VATICAN CITY (CNS) — The Catholic Church in Germany has strong institutions that contribute much to society and are extremely generous internationally, but Christianity must be more about proclaiming faith and less about maintaining impressive institutions, Pope Francis told the country’s bishops.
“One can truly speak of an erosion of the Catholic faith in Germany,” the pope said in a written speech handed to the bishops Nov. 20. The bishops were ending their “ad limina” visits to the Vatican to report on what is happening in their dioceses.
“Where in the ’60s almost every faithful everywhere attended Mass every Sunday, today it frequently is less than 10 percent,” the pope said. “People approach the sacraments less often. The sacrament of penance has almost disappeared. Fewer and fewer Catholics are confirmed or contract a Catholic marriage. The number of vocations to the ministerial priesthood and consecrated life has diminished significantly.”
To respond to the situation, the pope said, the bishops and other Catholics must “overcome the resignation that paralyzes” and must undertake a “pastoral conversion.”
A vibrant Catholic community cannot be built on “the relics of the bygone ‘good old days,'” but must be modeled on Gospel-based evangelization. Using the example of Priscilla and Aquila, whose missionary work is recounted in the Acts of the Apostles, Pope Francis said the church needs people of faith who witness to the truth of Christ’s love with their lives as well as their words.
It would be a mistake, the pope said, to continue to inaugurate new structures when there are no Catholics to fill them and support them.
“It is a kind of neo-Pelagianism that leads us to put faith in administrative structures, in perfect organization,” rather than in the power of Jesus’ word lived and shared, he said. “An excessive centralization complicates the life of the church and its missionary dynamism rather than helping it.”
“The church is alive,” the pope said. “It presents itself to men and women in their realities,” raising questions and pushing them to act. The church “has a face that is not rigid, a body that moves, grows and feels: It is the body of Jesus Christ.”
Pope Francis praised the German churches and individual German citizens who are doing so much to help the hundreds of thousands of people “seeking refuge from war and from persecution,” particularly in Syria and Iraq.
“In the spirit of Christ, we want to continue to face the challenge of such a large number of people in need,” the pope said. “At the same time, we support all humanitarian initiatives that aim at ensuring conditions in their countries of origin are more tolerable.”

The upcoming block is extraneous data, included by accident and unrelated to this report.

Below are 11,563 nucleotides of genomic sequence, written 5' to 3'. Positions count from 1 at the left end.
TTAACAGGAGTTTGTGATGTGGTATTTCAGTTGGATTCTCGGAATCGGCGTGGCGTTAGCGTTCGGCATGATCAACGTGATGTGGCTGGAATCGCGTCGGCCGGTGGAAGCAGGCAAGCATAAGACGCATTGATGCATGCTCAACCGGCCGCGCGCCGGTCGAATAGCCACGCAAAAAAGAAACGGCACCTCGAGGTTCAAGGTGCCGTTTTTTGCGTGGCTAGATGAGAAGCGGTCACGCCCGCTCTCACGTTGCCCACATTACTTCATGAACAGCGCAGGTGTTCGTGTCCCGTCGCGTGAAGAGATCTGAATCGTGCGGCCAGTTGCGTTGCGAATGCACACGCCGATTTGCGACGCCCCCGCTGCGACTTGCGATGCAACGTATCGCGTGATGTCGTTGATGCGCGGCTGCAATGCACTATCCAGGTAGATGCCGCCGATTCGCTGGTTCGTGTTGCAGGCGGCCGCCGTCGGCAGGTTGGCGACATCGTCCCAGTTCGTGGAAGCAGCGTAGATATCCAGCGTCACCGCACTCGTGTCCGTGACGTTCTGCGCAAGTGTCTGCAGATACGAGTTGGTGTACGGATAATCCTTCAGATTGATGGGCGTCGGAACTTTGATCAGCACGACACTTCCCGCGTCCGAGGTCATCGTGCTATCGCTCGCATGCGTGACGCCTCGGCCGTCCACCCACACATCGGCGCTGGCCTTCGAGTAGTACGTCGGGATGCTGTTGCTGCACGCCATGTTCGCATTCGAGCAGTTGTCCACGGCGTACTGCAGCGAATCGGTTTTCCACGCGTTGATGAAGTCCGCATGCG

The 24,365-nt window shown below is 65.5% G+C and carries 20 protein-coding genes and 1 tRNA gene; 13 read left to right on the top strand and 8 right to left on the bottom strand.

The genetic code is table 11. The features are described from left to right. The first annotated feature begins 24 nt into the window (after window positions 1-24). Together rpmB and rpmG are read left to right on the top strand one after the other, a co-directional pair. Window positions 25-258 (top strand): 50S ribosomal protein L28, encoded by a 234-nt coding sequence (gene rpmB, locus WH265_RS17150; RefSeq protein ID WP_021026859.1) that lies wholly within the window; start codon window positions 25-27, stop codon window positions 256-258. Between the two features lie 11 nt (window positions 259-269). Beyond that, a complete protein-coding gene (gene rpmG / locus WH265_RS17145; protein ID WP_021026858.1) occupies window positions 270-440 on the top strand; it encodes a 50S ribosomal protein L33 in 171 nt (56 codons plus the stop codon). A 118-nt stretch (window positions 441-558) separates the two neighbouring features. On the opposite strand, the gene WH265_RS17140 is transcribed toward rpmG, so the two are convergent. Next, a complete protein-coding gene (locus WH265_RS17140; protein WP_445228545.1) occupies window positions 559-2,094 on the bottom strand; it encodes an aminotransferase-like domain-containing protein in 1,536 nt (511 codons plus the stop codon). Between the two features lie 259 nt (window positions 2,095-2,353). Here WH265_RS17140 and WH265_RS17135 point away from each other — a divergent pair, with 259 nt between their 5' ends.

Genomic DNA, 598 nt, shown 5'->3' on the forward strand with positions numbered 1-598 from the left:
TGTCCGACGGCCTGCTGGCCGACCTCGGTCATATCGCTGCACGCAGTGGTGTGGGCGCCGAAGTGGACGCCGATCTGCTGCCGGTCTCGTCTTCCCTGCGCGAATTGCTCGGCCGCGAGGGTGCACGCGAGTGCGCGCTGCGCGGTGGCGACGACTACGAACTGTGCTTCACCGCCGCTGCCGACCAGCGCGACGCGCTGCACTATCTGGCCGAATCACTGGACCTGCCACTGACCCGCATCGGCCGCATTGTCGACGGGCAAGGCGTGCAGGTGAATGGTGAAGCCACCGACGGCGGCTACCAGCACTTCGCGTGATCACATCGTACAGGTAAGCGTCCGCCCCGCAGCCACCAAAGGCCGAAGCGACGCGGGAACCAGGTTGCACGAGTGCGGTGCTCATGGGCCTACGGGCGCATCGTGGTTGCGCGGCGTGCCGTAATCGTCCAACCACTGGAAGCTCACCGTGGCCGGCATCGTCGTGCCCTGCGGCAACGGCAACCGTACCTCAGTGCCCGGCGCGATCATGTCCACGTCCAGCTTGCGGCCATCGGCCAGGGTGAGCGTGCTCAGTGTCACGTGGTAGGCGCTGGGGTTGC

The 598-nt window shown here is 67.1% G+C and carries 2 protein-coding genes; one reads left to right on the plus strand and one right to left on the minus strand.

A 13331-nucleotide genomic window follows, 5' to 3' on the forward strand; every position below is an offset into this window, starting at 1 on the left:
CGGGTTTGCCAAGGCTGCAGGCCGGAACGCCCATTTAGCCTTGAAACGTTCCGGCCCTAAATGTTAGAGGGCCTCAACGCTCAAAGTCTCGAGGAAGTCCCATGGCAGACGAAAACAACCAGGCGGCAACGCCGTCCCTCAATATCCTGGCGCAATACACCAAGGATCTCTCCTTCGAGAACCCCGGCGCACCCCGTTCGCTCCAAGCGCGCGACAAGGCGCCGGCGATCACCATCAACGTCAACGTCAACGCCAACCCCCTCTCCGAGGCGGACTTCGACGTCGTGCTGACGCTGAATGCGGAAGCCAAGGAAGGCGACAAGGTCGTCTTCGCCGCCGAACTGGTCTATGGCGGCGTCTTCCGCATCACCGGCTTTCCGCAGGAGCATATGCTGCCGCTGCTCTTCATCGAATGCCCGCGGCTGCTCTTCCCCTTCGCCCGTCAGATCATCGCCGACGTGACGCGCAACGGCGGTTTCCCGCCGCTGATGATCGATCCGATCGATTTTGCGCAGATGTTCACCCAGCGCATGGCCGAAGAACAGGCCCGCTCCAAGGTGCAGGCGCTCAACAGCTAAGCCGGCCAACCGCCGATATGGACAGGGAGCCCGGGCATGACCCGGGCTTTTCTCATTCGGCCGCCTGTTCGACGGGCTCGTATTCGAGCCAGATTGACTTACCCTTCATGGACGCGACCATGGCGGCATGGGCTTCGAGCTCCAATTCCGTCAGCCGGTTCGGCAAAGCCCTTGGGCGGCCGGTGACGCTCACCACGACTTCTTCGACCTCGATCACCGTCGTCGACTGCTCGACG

Modern secularism obviously challenges the church in its mission and often makes it difficult for people to realize just how superficial their lives are, the pope said. “They surrounded themselves with tinted glass to avoid seeing out. They are difficult to reach.”
But Christians are confident that God is at work and is reaching out to those people as well, the pope said. “This confidence leads us first to prayer. We pray for the men and women in our cities, in our dioceses, and we pray also for ourselves that God would send a ray of divine love through our tinted windows, touching our hearts so that we understand his message.”
Pope Francis asked the German bishops to be strong teachers of faith and, particularly during the Year of Mercy, to emphasize the importance of the sacraments of Communion and reconciliation.
“Confession is the place where one receives God’s forgiveness and mercy as a gift,” he said. It is the place where “the transformation of every single faithful and the reform of the church itself begin.”
While encouraging the involvement of laypeople in the life of the church, Pope Francis also insisted the bishops make clear the importance of priests in the structure and sacramental life of the church. “Without a priest, there is no Eucharist,” he said.
The pope also insisted the Catholic Church in Germany “must not step back” in proclaiming the sacredness of human life and working to protect it from conception to natural death.
“Here we cannot compromise without becoming part of the throwaway culture, which unfortunately is so widespread,” the pope said.
Help keep Catholic media free, support CatholicPhilly.com
You may have noticed “pay walls” greeting you when you visit the websites of newspapers and magazines, both large and small. These mechanisms allow you to read a few articles for free before you’ve got to pay an annual fee if you want to see more.
You won’t find a pay wall on CatholicPhilly.com because we’re more than a news organization. We’re informing, inspiring and forming readers in the Catholic faith every day through the news, features and commentaries that we post on this site and share across social media.
It costs money to provide high-quality coverage of the local Catholic communities we primarily serve, while also distributing national and world news of interest to Catholics, plus the orthodox teachings of the Catholic faith.
Help us in this mission by making a single gift of $40, $50, $100, or more. Your gift will strengthen the fabric of our entire Catholic community.
Make your donation by check:
222 N. 17th Street
Philadelphia, PA 19103
or by credit card: